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Planex Communications Intros Wall-Socket WiFi Router

Discussion in 'News' started by btarunr, Mar 26, 2012.

  1. btarunr

    btarunr Editor & Senior Moderator Staff Member

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    Wireless network routers transitioned from big boxes with antennas to compact ones, and are now finding their way to the walls of households, blending with other utility connections that pass through walls (electricity, telephone/TV/cable/broadband, wired network, water, and gas). Japanese company is one of those pushing this change, with its MZK-KR150N WiFi b/g/n router that's designed to blend with other wall sockets.

    The back-end of this router takes in AC power and WAN/uplink Ethernet cable. Its front-end has a hinged antenna, one downstream Ethernet cable, LEDs, and other configuration buttons. One of the six slots on the socket is blanked, so one can assume there's going to be a variant with two downstream Ethernet ports. The router offers wireless bandwidths with speeds of up to 150 Mbps, and wired bandwidths up to 100 Mbps. Slated for an April launch, the MZK-KR150N is priced at 9,800 JPY (US $118.4).

    [​IMG] [​IMG] [​IMG]

    Source: VR-Zone
  2. timmyisme22

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    While the antenna would help with signal at further distances, I'd wager it would be a liability waiting to be broken. Maybe a smaller internal antenna or using wiring that is in the walls as an antenna (speaking more as line laid apart from electrical so as to not interfere with the signal).


    Also, no power output for anything but this in-wall wifi? Seems like it would just be taking up socket space (I tend to never have enough where I need them, and plenty behind bookcases...).
  3. btarunr

    btarunr Editor & Senior Moderator Staff Member

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    I think this router makes more sense with small apartments and hotel rooms/suites, not houses.
  4. Prima.Vera

    Prima.Vera

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    Looks neat!
  5. timmyisme22

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    I understand that, the dilemma with the antenna still stands though. It protrudes out and is a liability.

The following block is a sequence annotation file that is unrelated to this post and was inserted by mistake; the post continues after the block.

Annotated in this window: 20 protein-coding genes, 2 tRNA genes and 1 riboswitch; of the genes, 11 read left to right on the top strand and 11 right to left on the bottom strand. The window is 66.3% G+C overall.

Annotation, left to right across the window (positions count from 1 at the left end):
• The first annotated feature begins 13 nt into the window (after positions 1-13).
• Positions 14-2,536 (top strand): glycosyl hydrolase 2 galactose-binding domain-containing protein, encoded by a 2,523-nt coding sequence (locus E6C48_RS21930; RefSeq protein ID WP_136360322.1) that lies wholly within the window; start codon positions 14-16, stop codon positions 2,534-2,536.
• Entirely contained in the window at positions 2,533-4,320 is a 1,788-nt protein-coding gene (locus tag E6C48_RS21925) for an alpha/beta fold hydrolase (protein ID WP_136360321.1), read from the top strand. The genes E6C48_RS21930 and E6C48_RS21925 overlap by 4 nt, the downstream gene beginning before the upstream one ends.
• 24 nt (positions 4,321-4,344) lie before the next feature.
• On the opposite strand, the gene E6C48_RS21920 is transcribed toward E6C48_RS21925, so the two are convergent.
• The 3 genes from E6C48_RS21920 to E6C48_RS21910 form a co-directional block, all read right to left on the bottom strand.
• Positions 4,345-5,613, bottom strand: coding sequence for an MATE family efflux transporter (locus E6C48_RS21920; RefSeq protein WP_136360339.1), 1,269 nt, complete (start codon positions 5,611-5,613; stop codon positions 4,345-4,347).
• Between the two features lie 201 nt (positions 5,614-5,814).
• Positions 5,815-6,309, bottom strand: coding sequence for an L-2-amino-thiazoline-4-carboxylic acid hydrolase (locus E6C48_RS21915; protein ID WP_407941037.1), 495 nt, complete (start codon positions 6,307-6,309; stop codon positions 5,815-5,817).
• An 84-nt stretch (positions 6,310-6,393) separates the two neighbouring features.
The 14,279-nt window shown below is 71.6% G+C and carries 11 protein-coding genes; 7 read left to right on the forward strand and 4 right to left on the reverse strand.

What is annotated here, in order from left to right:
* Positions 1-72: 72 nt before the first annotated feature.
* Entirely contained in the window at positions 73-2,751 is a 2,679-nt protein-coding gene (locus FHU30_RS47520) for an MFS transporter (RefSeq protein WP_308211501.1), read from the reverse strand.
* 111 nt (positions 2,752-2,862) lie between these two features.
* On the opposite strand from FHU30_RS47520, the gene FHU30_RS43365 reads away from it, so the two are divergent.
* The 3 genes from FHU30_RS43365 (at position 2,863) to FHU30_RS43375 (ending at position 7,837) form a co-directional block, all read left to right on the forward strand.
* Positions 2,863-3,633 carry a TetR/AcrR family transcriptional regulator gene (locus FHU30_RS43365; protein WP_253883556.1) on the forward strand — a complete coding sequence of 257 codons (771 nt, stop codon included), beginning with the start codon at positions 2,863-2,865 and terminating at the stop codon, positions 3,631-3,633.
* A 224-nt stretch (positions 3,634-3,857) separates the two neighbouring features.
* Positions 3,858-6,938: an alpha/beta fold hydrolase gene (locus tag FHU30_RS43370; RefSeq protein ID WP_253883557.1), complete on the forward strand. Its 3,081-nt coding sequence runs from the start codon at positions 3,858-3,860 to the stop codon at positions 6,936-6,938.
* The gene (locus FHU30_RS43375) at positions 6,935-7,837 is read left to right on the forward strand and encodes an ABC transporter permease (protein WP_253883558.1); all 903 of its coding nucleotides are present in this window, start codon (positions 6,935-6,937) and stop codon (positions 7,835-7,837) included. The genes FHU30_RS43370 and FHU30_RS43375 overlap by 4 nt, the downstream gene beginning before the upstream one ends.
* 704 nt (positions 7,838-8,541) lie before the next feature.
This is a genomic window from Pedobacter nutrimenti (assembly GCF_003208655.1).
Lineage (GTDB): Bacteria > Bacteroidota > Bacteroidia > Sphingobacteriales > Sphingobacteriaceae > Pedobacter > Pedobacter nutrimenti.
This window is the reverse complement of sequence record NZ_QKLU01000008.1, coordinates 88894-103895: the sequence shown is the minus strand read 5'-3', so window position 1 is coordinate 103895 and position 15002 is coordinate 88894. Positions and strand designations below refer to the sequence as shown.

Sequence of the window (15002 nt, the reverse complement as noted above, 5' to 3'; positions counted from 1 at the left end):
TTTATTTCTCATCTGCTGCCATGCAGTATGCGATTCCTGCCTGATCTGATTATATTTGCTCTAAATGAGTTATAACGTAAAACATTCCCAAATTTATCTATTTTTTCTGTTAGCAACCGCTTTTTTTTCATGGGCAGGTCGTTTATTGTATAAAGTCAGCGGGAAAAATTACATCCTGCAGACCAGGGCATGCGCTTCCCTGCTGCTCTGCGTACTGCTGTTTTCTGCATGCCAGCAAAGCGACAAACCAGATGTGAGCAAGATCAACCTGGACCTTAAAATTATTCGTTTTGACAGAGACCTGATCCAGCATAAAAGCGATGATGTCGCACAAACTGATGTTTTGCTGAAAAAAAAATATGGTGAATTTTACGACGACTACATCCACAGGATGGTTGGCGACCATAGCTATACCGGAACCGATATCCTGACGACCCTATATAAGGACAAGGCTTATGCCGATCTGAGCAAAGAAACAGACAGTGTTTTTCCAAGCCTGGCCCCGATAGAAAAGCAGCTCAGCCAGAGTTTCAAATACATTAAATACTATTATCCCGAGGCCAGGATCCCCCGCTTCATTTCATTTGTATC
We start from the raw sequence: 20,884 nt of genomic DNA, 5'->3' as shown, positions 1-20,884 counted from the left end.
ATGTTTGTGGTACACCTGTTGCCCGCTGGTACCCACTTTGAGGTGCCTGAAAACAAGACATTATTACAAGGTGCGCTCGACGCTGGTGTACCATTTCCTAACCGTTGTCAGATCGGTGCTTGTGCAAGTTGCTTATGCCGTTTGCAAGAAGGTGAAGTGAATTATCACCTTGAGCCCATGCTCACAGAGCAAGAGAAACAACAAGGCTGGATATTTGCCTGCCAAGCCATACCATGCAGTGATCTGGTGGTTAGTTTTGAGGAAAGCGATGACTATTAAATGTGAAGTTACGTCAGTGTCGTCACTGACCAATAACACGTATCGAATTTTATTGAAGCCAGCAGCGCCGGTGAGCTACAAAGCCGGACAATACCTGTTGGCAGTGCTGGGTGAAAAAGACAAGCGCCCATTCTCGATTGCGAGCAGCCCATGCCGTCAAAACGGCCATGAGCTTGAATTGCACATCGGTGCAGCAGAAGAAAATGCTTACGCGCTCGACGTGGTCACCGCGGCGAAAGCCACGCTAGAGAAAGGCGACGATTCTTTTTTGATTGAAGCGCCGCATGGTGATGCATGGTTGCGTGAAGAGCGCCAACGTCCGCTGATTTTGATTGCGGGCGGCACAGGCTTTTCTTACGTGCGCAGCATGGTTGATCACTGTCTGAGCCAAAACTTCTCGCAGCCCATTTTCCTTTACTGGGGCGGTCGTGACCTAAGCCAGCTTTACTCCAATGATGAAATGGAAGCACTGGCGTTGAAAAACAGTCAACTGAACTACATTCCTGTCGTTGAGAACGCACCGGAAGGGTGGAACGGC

6. Mussels

    Mussels Moderprator Staff Member

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    this would be great if the socket was high up the wall/on the ceiling
    MrFresh says thanks.
  7. yogurt_21

    yogurt_21

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    when we had ahouse built, some jerk technician ran out of cable and thus stuck a wall socket 2/3s the way up the wall.

    This would totally make that useless socket make sense. lol
  8. TheLaughingMan

    TheLaughingMan

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    I am not sure why you guys are walking a few inches away from your wall as you seem to think you will some kick the antenna and brake it off. I think think this would be any more of an issue than standard plugs sticking out or a door stopper.

    I think this is actually kinda cool as well. You needed one plug for the router anyway, so you are really only losing one plug here and you get to gain some shelf or desk space in the process. This would also be great for the home theater which is normally a two outlet job anyway. Us an adapter or surge protector on one outlet for the TV, console, blu-ray, etc. Then use this to connect your console, HTPC or whatever to the Wi-Fi as an Access Point.

    While I agree this is best suite for a hotel or small apartment. I think it would be great for a two store home that had Ethernet wired into the walls. The other wires in the floor and walls can create a lot of interference that a simply Access Point or router acting as a signal booster would be great for.
  9. ITguy91 New Member

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    I agree with TheLaughingMan. How often to you accidentally bump a plug out of the wall, other than getting tangled up in the cord...

    I think this also makes sense in large-campus, low-budget organizations, like churches... I'm thinking about setting up a few of these per building in my church, giving me the same effective coverage of a $10-15K Cisco system for less than $1K...
  10. MikeMurphy

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    That is a comment that only someone without kids would make. :p

    Its an interesting product but has very limited application. It would be better as a light socket passthrough device.
  11. TheLaughingMan

    TheLaughingMan

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    Live with children. They play with the door stopper I will admit, but they do not touch plugs in wall sockets. That lesson they learned.

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